By Meghan McGovern, ,
Published March 20, 2018
Exploring new wines is best done with friends and family. For those of you who may feel a little low on confidence to host a true wine tasting party --the kind where you talk about the wine in depth, rather than just knocking back the glasses --here are a few tried and true tips.
It's easier than you think.
Keep the group size manageable: a gathering of 10-12 people is ideal. Of course you would like all of your friends to enjoy your first wine party, but be careful. If you'd like your guests (and yourself) to walk away with some new found knowledge, then keep in mind that more people means more distraction.
Have proper glassware. No need for super expensive crystal, but make sure all the glasses match. The idea is for your guests to all experience the same thing. The person drinking from a plastic cup will taste the wine differently than someone having it out of a glass. Whether you are pouring red, white, or even sparkling, use medium to large wine glasses (usually red wine glasses) for everything. This will also allow you to get your nose in there and talk about what you smell. Remember- much, if not all of what you taste derives from what you are smelling in your glass.
Have each guest bring their favorite wine or a wine they have been dying to try. Set a price point. Anything under $25 is a good place to start. Since this is a special occasion, you may want to splurge a little, but resist the urge. If some guests bring less expensive wine and others bring pricier wines, it defeats the purpose of the party --which is about learning.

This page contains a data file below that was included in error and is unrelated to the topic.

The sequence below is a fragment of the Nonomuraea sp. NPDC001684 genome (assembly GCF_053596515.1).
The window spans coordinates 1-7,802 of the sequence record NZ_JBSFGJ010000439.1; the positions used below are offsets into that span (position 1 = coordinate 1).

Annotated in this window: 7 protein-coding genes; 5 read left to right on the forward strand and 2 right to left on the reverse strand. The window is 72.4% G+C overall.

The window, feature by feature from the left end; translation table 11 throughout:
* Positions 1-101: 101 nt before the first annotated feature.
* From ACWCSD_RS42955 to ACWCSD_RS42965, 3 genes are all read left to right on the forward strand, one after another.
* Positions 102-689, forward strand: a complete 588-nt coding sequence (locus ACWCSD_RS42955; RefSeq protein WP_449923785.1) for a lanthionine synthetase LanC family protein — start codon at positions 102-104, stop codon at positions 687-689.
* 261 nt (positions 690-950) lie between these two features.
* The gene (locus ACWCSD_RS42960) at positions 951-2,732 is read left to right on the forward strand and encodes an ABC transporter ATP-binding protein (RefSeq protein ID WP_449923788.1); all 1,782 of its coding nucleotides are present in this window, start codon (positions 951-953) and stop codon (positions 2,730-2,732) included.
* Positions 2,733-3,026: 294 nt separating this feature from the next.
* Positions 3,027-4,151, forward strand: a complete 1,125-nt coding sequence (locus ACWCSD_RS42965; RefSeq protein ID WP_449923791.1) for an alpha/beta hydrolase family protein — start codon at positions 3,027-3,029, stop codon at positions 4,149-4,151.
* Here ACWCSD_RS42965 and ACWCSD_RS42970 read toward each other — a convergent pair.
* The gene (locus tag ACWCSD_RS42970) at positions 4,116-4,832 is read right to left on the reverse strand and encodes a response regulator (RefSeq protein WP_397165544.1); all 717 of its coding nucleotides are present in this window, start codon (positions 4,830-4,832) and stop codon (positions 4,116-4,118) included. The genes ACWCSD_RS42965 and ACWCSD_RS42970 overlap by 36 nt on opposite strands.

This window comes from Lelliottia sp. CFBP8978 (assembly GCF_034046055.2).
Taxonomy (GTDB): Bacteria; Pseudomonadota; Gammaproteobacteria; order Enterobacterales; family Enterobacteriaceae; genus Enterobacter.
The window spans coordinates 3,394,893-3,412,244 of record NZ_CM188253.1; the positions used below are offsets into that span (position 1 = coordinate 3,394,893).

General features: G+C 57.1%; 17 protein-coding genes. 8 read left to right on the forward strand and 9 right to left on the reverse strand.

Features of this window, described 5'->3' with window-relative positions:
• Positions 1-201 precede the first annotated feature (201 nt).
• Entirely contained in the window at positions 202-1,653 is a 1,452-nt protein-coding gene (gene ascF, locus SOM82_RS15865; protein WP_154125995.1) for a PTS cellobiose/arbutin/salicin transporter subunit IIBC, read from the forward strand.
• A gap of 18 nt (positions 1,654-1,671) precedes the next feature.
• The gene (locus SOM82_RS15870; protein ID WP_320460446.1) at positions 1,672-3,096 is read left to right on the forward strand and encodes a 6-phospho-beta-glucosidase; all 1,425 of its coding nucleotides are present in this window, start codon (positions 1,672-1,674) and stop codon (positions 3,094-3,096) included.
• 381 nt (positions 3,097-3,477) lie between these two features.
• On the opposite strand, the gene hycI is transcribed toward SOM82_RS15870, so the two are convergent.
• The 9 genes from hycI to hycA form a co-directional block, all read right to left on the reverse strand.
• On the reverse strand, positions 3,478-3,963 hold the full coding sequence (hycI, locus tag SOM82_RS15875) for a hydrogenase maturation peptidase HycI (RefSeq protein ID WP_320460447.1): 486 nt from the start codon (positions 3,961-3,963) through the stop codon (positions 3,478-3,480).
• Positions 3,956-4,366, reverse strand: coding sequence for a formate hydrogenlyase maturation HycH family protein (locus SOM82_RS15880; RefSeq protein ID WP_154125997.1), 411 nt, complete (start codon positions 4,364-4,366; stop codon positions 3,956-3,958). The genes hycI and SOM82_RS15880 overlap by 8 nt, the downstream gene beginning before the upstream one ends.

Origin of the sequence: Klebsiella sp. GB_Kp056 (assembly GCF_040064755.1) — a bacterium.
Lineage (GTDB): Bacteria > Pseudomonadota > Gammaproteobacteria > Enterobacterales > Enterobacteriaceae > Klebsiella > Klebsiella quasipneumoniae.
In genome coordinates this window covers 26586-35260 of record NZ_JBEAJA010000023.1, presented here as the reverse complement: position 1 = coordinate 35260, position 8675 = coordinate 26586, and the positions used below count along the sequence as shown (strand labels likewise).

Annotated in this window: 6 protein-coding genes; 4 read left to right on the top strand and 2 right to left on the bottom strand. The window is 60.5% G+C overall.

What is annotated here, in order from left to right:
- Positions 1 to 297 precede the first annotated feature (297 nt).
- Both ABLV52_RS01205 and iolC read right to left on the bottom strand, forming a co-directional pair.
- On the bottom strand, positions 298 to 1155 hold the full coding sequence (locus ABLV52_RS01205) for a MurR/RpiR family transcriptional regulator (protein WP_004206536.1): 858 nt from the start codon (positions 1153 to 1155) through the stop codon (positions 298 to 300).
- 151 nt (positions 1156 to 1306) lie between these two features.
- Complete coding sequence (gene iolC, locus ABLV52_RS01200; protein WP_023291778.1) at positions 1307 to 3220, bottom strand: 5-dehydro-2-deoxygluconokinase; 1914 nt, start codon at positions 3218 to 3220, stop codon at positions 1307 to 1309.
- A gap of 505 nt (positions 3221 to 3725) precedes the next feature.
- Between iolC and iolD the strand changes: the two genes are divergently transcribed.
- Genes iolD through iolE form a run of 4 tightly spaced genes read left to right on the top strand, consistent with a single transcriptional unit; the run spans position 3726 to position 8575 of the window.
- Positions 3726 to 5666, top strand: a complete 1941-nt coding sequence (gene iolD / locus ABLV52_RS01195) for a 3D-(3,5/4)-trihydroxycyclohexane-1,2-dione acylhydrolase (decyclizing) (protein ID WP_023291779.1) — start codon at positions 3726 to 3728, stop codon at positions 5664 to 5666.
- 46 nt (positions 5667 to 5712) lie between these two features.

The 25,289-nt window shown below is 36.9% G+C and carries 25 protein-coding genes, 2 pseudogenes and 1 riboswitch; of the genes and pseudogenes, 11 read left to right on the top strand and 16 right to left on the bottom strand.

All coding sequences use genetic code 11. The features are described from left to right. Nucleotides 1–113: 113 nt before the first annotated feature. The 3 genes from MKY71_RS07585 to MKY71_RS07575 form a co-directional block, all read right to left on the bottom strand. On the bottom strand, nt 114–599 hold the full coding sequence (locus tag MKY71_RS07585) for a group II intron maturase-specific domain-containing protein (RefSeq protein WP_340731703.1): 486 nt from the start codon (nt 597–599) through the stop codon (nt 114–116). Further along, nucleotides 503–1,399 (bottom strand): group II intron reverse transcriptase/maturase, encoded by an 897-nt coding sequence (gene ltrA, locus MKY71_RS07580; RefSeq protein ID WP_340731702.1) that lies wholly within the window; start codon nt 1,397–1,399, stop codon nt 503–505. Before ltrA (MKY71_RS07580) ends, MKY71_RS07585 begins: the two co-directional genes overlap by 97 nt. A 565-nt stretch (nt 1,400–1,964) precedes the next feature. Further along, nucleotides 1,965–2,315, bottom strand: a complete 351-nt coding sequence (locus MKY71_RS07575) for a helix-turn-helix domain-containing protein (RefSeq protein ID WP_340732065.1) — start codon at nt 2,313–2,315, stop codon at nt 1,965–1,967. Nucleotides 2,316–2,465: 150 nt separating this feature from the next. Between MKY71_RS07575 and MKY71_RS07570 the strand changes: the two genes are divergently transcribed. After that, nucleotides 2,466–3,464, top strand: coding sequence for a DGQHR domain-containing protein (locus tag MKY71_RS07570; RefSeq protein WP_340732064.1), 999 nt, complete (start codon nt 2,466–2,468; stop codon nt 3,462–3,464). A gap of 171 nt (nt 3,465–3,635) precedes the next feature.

Have snacks available. As the host, you don't have to go crazy. Or ask everyone to bring a dish or cheese that might go well with the wine they plan to bring. Conducting a wine and cheese pairing is a great exercise to find out what flavors work well together--and which do not. Also, have some crackers available, to give everyone's palate a break. And of course, wine has alcohol, so having something to eat is smart anyway.
Don't be shy about talking about the wine as a group. It's usually less intimidating in a home environment since no one is necessarily "the expert" and the fear of looking foolish is diminished. Talk about what you taste, what you feel when the wine is in your mouth, what you smell before you taste. Although there are specific studied nuances that are present in certain wine, your taste buds are yours exclusively, so feel confident with what you are experiencing in that wine. If you taste cherry, and someone else tastes cinnamon, congratulations, you're both correct.